What to know about the latest digital sensors, ISO and image quality
by Mike Stensvold
Nikon shook up the D-SLR industry late in 2007 with the announcement that its new D3 model provided ISO settings as high as 25,600. Now, Nikon’s D700 and Canon’s EOS 5D Mark II also go up there, Canon’s EOS 50D has a top ISO setting of 12,800, and a dozen current D-SLRs have settings of at least 6400.
Casio’s Exilim EX-F1 and Exilim EX-FH20 break the speed barrier
by Adam Crawford
Capturing photos at five frames per second is pretty fast. Pro SLR models can do about twice that at the top end. Then Casio released the EX-F1, with burst speeds up to 60 fps, and followed up with the higher-resolution EX-FH20, with a burst rate of up to 40 fps, making even professional SLRs seem kind of slow. But there’s a lot more to these zoom-lens cameras than mere speed.
Optics are the best that they have ever been, and it’s all thanks to digital
by Dave Willis
From fixed-focal-length prime lenses to wide-angle to telephoto zooms, modern lenses use a complex combination of high-end glass, unique materials and chemical cocktails capable of producing optics with incredible power. Digital optical design has advanced so much that zooms now can extend up to an incredible 15x range, while wide-angles produce images with almost no distortion.
by Kim Castleberry
Let’s separate some fact from fiction when it comes to memory-card speed. High-speed memory cards save big digital images fast: True. The higher the speed rating, the faster your camera will write images to the card: Maybe. Using a memory card with a “write” speed rating faster than what your camera supports doesn’t increase how quickly your images are processed and stored. Not only does the card have a maximum speed rating, but so does your camera. When combined, it’s the slower of the two write speeds that determines your maximum throughput.
Protect your gear and carry it in comfort with the latest trends & technology in bag design
by Jon Sienkiewicz
Camera-bag makers never run out of new ideas, and that’s fortunate because the way we shoot—and the gear we carry—is changing in the digital age. Twenty-first-century travel restrictions, coupled with an increasing amount of gear (film photographers didn’t need laptops) have spurred a gradual evolution of the traditional camera pack. Popular trends currently lean toward comfortable but roomy backpacks and camera bags that don’t look like camera bags.
Master high dynamic range imaging to enhance tonal range or create hyperrealistic effects
by Jack Howard
High dynamic range (HDR) imaging is one of the most exciting and inspiring (and misunderstood and maligned) recent technological developments in digital photography. At its simplest, HDR is nothing more than a series of field and postproduction techniques to increase the overall range of luminance values captured and reproduced in a scene. HDR imaging techniques can eradicate clipping, minimize noise and pull up exceptional detail and color throughout an increased luminance range. Depending on your vision, the HDR process can produce subtle and photorealistic results or extreme surrealistic images that blur the line between “photo” and “graphic.”
by Michael Guncheon
In my last column, I tackled a question about shutter lag. The reader was frustrated with his camera and how the shutter-release button caused problems. “When I take pictures, it seems I have to press pretty far on the shutter button to get the camera to take a picture. Because of this, I have noticed that my having to press the shutter down so far seems to add movement to the picture and this shows up as blur.”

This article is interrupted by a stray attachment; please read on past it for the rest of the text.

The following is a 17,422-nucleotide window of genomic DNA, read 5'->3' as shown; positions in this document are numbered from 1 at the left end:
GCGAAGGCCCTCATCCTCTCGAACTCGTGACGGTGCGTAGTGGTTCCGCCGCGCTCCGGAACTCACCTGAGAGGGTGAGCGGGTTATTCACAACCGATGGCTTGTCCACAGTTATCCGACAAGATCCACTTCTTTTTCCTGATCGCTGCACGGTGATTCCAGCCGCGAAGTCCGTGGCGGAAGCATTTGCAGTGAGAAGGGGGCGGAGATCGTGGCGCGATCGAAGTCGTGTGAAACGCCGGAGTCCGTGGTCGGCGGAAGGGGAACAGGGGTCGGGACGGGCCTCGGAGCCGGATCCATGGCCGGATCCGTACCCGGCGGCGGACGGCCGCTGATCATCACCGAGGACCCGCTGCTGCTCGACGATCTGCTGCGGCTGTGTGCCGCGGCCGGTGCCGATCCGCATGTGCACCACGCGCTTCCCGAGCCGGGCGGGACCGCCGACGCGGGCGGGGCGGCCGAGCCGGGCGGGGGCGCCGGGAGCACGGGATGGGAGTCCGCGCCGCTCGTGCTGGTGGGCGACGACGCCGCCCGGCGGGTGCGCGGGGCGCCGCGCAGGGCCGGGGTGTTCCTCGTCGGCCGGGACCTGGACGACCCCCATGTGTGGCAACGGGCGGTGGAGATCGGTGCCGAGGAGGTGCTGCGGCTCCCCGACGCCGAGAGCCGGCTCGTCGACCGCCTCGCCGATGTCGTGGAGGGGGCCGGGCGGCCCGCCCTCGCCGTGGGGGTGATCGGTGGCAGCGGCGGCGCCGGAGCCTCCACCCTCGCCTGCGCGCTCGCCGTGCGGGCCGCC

by Adam Crawford
Depending on how we want to use an image, we often need to create new copies at different resolutions. You might be making your image smaller for use on the web or increasing the resolution to make a larger print.
Tips for getting pro results from inkjet printers and papers
by Jon Canfield
Nothing gives a photograph more impact than a high-quality print. Printing today is easier than ever, with a number of options available for lab-quality prints on a wide variety of media types, but selecting the right printer, paper and ink type for your needs is more complicated. The good news is that it’s hard to go wrong with any of the major printers as long as you choose the one that’s most suited for your type of work.
Four specialty apps that will make your portraits impress
by Adam Crawford
Retouching a portrait usually takes several steps in Photoshop to make a well-exposed image effectively stand out. Pros use techniques like cloning, burning and dodging; various filters; and localized color enhancements with layer masks to get a stunning portrait. It’s a fine art that takes a lot of practice. Luckily for those who want great results without the learning curve, these applications will give your portraits a professional look quickly and easily. And when you need to do some elaborate masking, we’ve got a plug-in for that, too.
With HD video now available in D-SLRs, we take a look at the best affordable programs for producing video portfolios of images, movies and multimedia projects
by Dave Willis
Now that professional still cameras are evolving to provide high-quality, high-definition video capture, the line between photography and video is blurring even further. Movies are called motion pictures, after all, and thanks to the ease and popularity of posting video online with sites like YouTube, photographers now have an extra outlet for showcasing and sharing their images and portfolios. With that in mind, here’s a selection of easily approachable, cost-effective and yet very capable editing programs to get you started in the world of video.